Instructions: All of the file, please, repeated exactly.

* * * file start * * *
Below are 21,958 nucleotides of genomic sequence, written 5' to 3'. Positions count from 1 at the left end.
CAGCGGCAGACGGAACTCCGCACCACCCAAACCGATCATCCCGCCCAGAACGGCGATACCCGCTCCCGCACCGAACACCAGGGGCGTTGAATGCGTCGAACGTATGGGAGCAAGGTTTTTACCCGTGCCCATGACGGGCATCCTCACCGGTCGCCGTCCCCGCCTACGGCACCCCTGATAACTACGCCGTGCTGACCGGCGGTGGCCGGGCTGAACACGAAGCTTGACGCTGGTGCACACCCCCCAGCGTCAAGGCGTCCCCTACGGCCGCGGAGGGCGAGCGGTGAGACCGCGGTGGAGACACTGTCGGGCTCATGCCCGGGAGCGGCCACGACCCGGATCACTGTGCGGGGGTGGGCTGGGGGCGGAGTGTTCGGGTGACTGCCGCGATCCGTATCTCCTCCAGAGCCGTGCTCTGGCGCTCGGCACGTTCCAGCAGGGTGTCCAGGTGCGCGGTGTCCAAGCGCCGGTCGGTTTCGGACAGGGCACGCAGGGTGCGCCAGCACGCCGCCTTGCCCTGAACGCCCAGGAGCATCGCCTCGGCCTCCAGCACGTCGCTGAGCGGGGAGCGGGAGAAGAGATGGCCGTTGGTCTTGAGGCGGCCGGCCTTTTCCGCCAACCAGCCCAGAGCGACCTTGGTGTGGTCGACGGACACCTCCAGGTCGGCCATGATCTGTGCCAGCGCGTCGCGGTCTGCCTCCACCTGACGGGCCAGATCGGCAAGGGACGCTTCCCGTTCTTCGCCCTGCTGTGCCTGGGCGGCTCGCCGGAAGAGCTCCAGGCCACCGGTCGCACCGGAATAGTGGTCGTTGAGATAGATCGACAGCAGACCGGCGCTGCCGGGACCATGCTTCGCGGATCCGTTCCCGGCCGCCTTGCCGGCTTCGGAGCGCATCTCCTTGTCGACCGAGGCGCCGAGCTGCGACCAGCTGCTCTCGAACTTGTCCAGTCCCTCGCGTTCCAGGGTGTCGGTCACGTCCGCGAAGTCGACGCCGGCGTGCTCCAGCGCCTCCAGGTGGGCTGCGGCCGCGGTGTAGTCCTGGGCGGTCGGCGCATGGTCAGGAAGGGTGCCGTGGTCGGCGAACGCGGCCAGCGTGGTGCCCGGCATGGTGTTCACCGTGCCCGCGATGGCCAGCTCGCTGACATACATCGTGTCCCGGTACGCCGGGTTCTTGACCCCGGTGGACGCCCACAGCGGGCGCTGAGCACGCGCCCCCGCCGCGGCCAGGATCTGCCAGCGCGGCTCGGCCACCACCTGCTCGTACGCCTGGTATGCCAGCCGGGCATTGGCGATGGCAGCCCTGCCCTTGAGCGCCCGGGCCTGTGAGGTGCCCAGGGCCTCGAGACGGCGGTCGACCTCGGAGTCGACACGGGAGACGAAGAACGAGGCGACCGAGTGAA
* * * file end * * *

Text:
Below are 21,958 nucleotides of genomic sequence, written 5' to 3'. Positions count from 1 at the left end.
CAGCGGCAGACGGAACTCCGCACCACCCAAACCGATCATCCCGCCCAGAACGGCGATACCCGCTCCCGCACCGAACACCAGGGGCGTTGAATGCGTCGAACGTATGGGAGCAAGGTTTTTACCCGTGCCCATGACGGGCATCCTCACCGGTCGCCGTCCCCGCCTACGGCACCCCTGATAACTACGCCGTGCTGACCGGCGGTGGCCGGGCTGAACACGAAGCTTGACGCTGGTGCACACCCCCCAGCGTCAAGGCGTCCCCTACGGCCGCGGAGGGCGAGCGGTGAGACCGCGGTGGAGACACTGTCGGGCTCATGCCCGGGAGCGGCCACGACCCGGATCACTGTGCGGGGGTGGGCTGGGGGCGGAGTGTTCGGGTGACTGCCGCGATCCGTATCTCCTCCAGAGCCGTGCTCTGGCGCTCGGCACGTTCCAGCAGGGTGTCCAGGTGCGCGGTGTCCAAGCGCCGGTCGGTTTCGGACAGGGCACGCAGGGTGCGCCAGCACGCCGCCTTGCCCTGAACGCCCAGGAGCATCGCCTCGGCCTCCAGCACGTCGCTGAGCGGGGAGCGGGAGAAGAGATGGCCGTTGGTCTTGAGGCGGCCGGCCTTTTCCGCCAACCAGCCCAGAGCGACCTTGGTGTGGTCGACGGACACCTCCAGGTCGGCCATGATCTGTGCCAGCGCGTCGCGGTCTGCCTCCACCTGACGGGCCAGATCGGCAAGGGACGCTTCCCGTTCTTCGCCCTGCTGTGCCTGGGCGGCTCGCCGGAAGAGCTCCAGGCCACCGGTCGCACCGGAATAGTGGTCGTTGAGATAGATCGACAGCAGACCGGCGCTGCCGGGACCATGCTTCGCGGATCCGTTCCCGGCCGCCTTGCCGGCTTCGGAGCGCATCTCCTTGTCGACCGAGGCGCCGAGCTGCGACCAGCTGCTCTCGAACTTGTCCAGTCCCTCGCGTTCCAGGGTGTCGGTCACGTCCGCGAAGTCGACGCCGGCGTGCTCCAGCGCCTCCAGGTGGGCTGCGGCCGCGGTGTAGTCCTGGGCGGTCGGCGCATGGTCAGGAAGGGTGCCGTGGTCGGCGAACGCGGCCAGCGTGGTGCCCGGCATGGTGTTCACCGTGCCCGCGATGGCCAGCTCGCTGACATACATCGTGTCCCGGTACGCCGGGTTCTTGACCCCGGTGGACGCCCACAGCGGGCGCTGAGCACGCGCCCCCGCCGCGGCCAGGATCTGCCAGCGCGGCTCGGCCACCACCTGCTCGTACGCCTGGTATGCCAGCCGGGCATTGGCGATGGCAGCCCTGCCCTTGAGCGCCCGGGCCTGTGAGGTGCCCAGGGCCTCGAGACGGCGGTCGACCTCGGAGTCGACACGGGAGACGAAGAACGAGGCGACCGAGTGAA